Land use, water quality and ecological responses in Lake Colac – trends from Australia

Khalife, Mohsen, Gwyther, Janet and Aberton, John 2005, Land use, water quality and ecological responses in Lake Colac – trends from Australia, Management of environmental quality: an international journal, vol. 16, no. 4, pp. 362-379, doi: 10.1108/14777830510601235.

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Title Land use, water quality and ecological responses in Lake Colac – trends from Australia
Author(s) Khalife, Mohsen
Gwyther, Janet
Aberton, John
Journal name Management of environmental quality: an international journal
Volume number 16
Issue number 4
Start page 362
End page 379
Publisher Emerald
Place of publication Bradford, England
Publication date 2005
ISSN 1477-7835
Keyword(s) Australia
Summary Purpose - Recently, Colac Otway Shire in Australia released its management plan for Lake Colac, claiming over-enrichment of the lake with nutrients and degraded water quality. This paper aims to investigate these claims by establishing a correlation between key water and ecological indicators and land uses.

Design/methodology/approach - Examines the correlation between impairment and stressors in Lake Colac. This was achieved by identifying the likely sources of pollutants into Lake Colac; identifying any existing monitoring program; and characterizing the water and sediment inputs. The likely impacts of increased nutrients and sediment levels on indigenous flora and fauna were also examined. The use of meiofauna (very small benthic metazoan animals) was investigated as an indicator of degraded sites. Plankton diversity as a measure of water health was also assessed.

Findings - Water quality in Lake Colac was found to vary both temporally and spatially, and exhibited low attainment against acceptable trigger values/objectives. At current levels the lake can be classified as poorly degraded. Likely sources of pollution were identified to be related to land uses in the catchments. The biota of the lake, investigated at four study sites, yielded a sparse, benthic macrofaunal assemblage that was dominated by oligochaetes. In contrast, an abundant and taxonomically diverse meiofaunal assemblage was noted. Future meiofaunal analyses are likely to resolve suitable biotic indicator species of free-living nematodes in response to land use and waterway threats specified in the study. Originality value - This work will provide a better understanding of integrated environmental systems to enable development of best management practices, thus transforming the way the land and water are used in the future. Following the present work, other key water and ecological indicators (increased dispersion and dominance of biological species) at five additional sites were studied. Alternative management options for the effluent generated at Colac Sewage Treatment Plant and possible ecological effects of each option were also evaluated. More recently, a sediment characterization study was also carried out at sensitive sites representative of locations where build up of sediments and algae outbreaks are reported. This will enable classification of sediment and evaluation of dredging options.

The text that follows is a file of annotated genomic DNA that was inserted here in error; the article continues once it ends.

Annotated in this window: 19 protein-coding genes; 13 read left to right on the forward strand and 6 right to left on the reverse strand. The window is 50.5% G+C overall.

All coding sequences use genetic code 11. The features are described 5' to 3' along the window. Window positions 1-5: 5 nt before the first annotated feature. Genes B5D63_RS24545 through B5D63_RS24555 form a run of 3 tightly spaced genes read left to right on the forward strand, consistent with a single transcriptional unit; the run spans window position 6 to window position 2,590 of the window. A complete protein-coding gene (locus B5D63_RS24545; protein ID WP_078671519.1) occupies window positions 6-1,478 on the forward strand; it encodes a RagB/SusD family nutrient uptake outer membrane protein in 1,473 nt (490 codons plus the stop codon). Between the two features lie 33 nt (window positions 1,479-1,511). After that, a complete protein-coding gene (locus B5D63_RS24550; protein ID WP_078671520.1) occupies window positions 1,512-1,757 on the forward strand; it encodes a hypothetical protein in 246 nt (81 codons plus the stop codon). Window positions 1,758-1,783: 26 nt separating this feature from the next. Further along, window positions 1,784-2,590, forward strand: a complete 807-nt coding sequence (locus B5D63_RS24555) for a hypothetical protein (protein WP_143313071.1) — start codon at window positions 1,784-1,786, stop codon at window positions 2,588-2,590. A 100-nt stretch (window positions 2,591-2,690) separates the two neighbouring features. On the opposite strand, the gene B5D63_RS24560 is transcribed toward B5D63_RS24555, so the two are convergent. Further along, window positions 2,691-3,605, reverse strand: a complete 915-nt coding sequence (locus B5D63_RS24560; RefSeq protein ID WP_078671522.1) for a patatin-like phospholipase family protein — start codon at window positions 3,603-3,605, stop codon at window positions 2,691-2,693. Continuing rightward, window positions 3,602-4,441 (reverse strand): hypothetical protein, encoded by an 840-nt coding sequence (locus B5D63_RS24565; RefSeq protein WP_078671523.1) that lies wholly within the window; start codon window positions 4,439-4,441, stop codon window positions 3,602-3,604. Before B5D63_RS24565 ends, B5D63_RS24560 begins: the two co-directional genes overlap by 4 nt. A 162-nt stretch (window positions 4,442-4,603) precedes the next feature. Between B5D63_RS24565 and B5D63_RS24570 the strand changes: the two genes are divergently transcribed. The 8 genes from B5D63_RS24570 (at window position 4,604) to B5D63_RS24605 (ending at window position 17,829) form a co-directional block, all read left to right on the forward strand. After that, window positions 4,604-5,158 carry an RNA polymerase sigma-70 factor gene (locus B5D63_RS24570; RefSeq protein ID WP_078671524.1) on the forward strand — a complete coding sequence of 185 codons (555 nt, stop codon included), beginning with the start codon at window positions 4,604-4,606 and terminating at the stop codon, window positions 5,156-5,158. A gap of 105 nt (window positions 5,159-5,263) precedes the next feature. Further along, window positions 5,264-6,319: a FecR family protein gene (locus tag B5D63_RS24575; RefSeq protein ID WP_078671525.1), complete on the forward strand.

Language eng
DOI 10.1108/14777830510601235
Field of Research 050209 Natural Resource Management
HERDC Research category C1 Refereed article in a scholarly journal
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Document type: Journal Article
Collection: School of Engineering and Technology
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